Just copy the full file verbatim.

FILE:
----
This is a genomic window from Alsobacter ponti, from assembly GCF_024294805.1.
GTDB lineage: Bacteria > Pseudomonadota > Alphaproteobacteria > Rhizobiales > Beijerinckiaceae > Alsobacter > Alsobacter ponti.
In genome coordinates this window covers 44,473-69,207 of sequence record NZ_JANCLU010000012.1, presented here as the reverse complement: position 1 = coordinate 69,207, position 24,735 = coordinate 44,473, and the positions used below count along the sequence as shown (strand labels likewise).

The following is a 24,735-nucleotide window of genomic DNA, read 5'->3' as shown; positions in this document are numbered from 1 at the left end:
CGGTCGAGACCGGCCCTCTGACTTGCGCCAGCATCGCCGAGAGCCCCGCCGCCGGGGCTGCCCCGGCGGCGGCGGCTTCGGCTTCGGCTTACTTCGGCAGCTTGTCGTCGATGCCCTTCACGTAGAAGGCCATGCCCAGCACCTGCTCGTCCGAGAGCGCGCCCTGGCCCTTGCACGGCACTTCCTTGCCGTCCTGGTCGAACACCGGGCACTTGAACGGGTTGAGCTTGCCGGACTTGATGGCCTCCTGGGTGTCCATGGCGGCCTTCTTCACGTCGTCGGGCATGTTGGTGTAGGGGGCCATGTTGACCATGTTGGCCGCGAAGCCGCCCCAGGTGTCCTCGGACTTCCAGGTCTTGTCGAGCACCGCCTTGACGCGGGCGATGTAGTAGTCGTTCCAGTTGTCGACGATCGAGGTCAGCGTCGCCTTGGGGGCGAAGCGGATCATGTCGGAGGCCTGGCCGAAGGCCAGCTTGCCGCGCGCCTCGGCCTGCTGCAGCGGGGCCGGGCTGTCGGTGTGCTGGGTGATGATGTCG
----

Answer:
This is a genomic window from Alsobacter ponti, from assembly GCF_024294805.1.
GTDB lineage: Bacteria > Pseudomonadota > Alphaproteobacteria > Rhizobiales > Beijerinckiaceae > Alsobacter > Alsobacter ponti.
In genome coordinates this window covers 44,473-69,207 of sequence record NZ_JANCLU010000012.1, presented here as the reverse complement: position 1 = coordinate 69,207, position 24,735 = coordinate 44,473, and the positions used below count along the sequence as shown (strand labels likewise).

The following is a 24,735-nucleotide window of genomic DNA, read 5'->3' as shown; positions in this document are numbered from 1 at the left end:
CGGTCGAGACCGGCCCTCTGACTTGCGCCAGCATCGCCGAGAGCCCCGCCGCCGGGGCTGCCCCGGCGGCGGCGGCTTCGGCTTCGGCTTACTTCGGCAGCTTGTCGTCGATGCCCTTCACGTAGAAGGCCATGCCCAGCACCTGCTCGTCCGAGAGCGCGCCCTGGCCCTTGCACGGCACTTCCTTGCCGTCCTGGTCGAACACCGGGCACTTGAACGGGTTGAGCTTGCCGGACTTGATGGCCTCCTGGGTGTCCATGGCGGCCTTCTTCACGTCGTCGGGCATGTTGGTGTAGGGGGCCATGTTGACCATGTTGGCCGCGAAGCCGCCCCAGGTGTCCTCGGACTTCCAGGTCTTGTCGAGCACCGCCTTGACGCGGGCGATGTAGTAGTCGTTCCAGTTGTCGACGATCGAGGTCAGCGTCGCCTTGGGGGCGAAGCGGATCATGTCGGAGGCCTGGCCGAAGGCCAGCTTGCCGCGCGCCTCGGCCTGCTGCAGCGGGGCCGGGCTGTCGGTGTGCTGGGTGATGATGTCG